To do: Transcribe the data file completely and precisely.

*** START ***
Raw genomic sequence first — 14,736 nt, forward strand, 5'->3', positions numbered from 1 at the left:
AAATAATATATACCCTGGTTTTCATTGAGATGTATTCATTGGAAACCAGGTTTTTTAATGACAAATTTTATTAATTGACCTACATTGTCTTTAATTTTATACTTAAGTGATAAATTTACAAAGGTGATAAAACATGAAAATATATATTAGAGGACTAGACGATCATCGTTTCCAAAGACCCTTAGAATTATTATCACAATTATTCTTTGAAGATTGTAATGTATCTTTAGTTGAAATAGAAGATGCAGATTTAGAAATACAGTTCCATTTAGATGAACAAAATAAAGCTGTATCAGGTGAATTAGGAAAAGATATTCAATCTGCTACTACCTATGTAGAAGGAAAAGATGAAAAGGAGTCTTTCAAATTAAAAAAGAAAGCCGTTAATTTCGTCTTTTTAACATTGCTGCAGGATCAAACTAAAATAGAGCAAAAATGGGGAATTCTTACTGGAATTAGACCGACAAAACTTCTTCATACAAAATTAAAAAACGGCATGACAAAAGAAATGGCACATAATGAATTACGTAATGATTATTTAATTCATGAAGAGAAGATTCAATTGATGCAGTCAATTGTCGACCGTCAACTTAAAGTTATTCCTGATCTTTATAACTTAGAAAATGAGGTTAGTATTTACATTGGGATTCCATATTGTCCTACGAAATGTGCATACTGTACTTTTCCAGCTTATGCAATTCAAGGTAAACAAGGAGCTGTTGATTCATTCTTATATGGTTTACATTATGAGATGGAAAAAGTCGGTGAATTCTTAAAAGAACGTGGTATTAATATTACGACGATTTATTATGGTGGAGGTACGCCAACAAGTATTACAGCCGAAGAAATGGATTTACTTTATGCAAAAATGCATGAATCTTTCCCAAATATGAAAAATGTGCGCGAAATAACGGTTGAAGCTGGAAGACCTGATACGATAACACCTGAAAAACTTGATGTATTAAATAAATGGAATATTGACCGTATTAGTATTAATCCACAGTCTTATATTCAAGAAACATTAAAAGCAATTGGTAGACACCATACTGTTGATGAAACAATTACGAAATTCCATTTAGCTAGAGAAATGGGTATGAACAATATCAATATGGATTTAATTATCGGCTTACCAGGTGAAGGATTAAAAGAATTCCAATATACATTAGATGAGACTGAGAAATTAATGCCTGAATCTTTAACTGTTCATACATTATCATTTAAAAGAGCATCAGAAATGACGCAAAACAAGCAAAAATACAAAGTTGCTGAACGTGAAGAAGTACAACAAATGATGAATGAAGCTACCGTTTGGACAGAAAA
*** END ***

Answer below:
Raw genomic sequence first — 14,736 nt, forward strand, 5'->3', positions numbered from 1 at the left:
AAATAATATATACCCTGGTTTTCATTGAGATGTATTCATTGGAAACCAGGTTTTTTAATGACAAATTTTATTAATTGACCTACATTGTCTTTAATTTTATACTTAAGTGATAAATTTACAAAGGTGATAAAACATGAAAATATATATTAGAGGACTAGACGATCATCGTTTCCAAAGACCCTTAGAATTATTATCACAATTATTCTTTGAAGATTGTAATGTATCTTTAGTTGAAATAGAAGATGCAGATTTAGAAATACAGTTCCATTTAGATGAACAAAATAAAGCTGTATCAGGTGAATTAGGAAAAGATATTCAATCTGCTACTACCTATGTAGAAGGAAAAGATGAAAAGGAGTCTTTCAAATTAAAAAAGAAAGCCGTTAATTTCGTCTTTTTAACATTGCTGCAGGATCAAACTAAAATAGAGCAAAAATGGGGAATTCTTACTGGAATTAGACCGACAAAACTTCTTCATACAAAATTAAAAAACGGCATGACAAAAGAAATGGCACATAATGAATTACGTAATGATTATTTAATTCATGAAGAGAAGATTCAATTGATGCAGTCAATTGTCGACCGTCAACTTAAAGTTATTCCTGATCTTTATAACTTAGAAAATGAGGTTAGTATTTACATTGGGATTCCATATTGTCCTACGAAATGTGCATACTGTACTTTTCCAGCTTATGCAATTCAAGGTAAACAAGGAGCTGTTGATTCATTCTTATATGGTTTACATTATGAGATGGAAAAAGTCGGTGAATTCTTAAAAGAACGTGGTATTAATATTACGACGATTTATTATGGTGGAGGTACGCCAACAAGTATTACAGCCGAAGAAATGGATTTACTTTATGCAAAAATGCATGAATCTTTCCCAAATATGAAAAATGTGCGCGAAATAACGGTTGAAGCTGGAAGACCTGATACGATAACACCTGAAAAACTTGATGTATTAAATAAATGGAATATTGACCGTATTAGTATTAATCCACAGTCTTATATTCAAGAAACATTAAAAGCAATTGGTAGACACCATACTGTTGATGAAACAATTACGAAATTCCATTTAGCTAGAGAAATGGGTATGAACAATATCAATATGGATTTAATTATCGGCTTACCAGGTGAAGGATTAAAAGAATTCCAATATACATTAGATGAGACTGAGAAATTAATGCCTGAATCTTTAACTGTTCATACATTATCATTTAAAAGAGCATCAGAAATGACGCAAAACAAGCAAAAATACAAAGTTGCTGAACGTGAAGAAGTACAACAAATGATGAATGAAGCTACCGTTTGGACAGAAAA